The television equivalent of the novel

Wonderland by Steven Johnson

Art is the aftershock of technological plates shifting. Sometimes the aftershock is slow in arriving. It took the novel about three hundred years to evolve into its modern form after the invention of the printing press. The television equivalent of the novel—the complex serialized drama of The Wire or Breaking Bad—took as long as seventy years to develop, depending on where you date its origins.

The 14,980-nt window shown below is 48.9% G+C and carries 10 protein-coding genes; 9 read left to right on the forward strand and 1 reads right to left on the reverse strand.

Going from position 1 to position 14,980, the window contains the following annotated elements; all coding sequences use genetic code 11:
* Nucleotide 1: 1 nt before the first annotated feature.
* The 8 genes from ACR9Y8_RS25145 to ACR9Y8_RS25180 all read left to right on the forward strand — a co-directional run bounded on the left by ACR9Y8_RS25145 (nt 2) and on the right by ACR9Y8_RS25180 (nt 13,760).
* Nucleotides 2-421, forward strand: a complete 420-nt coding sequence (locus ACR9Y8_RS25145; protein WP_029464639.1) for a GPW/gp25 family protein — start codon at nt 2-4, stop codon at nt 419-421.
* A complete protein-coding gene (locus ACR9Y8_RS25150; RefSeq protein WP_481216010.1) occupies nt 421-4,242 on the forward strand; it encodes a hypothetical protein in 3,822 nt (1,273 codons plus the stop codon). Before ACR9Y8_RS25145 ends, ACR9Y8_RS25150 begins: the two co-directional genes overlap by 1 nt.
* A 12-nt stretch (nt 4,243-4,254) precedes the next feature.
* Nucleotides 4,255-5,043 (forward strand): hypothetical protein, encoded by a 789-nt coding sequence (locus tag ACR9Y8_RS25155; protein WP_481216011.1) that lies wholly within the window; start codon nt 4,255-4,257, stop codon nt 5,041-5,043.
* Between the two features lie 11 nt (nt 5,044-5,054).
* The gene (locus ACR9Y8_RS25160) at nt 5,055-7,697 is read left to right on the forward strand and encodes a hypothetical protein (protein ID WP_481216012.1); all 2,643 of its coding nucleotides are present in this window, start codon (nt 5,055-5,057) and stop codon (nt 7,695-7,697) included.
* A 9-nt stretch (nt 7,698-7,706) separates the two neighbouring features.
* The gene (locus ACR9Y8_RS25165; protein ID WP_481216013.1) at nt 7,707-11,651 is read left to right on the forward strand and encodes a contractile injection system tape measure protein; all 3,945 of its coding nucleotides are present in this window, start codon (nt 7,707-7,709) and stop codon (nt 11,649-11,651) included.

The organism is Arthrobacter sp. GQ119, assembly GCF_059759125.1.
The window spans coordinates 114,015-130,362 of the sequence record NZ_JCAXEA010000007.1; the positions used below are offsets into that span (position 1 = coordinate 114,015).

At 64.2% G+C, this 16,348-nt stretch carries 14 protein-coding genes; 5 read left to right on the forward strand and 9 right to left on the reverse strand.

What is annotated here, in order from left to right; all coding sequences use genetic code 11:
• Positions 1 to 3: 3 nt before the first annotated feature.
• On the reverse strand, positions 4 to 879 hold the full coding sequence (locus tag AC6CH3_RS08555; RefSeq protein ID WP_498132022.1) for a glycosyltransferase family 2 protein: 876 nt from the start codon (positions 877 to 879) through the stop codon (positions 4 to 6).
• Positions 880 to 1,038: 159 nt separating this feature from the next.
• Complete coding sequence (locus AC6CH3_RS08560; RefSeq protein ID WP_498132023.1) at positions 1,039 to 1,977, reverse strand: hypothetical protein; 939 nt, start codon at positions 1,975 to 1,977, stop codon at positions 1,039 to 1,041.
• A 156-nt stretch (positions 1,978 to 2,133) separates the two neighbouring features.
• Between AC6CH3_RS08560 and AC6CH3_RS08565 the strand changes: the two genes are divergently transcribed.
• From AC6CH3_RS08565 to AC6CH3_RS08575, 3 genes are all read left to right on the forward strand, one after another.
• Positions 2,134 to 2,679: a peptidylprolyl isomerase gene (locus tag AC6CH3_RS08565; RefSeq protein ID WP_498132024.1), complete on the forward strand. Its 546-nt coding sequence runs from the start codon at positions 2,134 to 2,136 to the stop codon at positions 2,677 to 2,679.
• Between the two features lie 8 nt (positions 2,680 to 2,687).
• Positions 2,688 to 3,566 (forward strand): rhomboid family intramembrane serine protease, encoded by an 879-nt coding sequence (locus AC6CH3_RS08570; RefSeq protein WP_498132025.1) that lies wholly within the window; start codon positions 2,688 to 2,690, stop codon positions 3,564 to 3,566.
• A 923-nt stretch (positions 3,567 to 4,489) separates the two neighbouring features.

I’ve often thought about today’s serialized, bingeable, Golden Age of Television as the visual equivalent of the novel. Rich worlds. Deep investment in characters. Time to marinate with relationships and stakes.

Before the Golden Age of Television, I was captivated by trilogies — hell, I still am — namely Peter Jackson’s The Lord of the Rings (Extended Editions!) I hadn’t read the books, but I felt an attachment to the characters. Its cohesive production, year-over-year release schedule, and follow-through of Tolkien’s parallel stories and stakes built a world I was able to immerse myself in.

Peter Jackson’s Lord of the Rings runs 9 hours in total, the extended editions running 11 hours — not dissimilar from a Golden Age television series.

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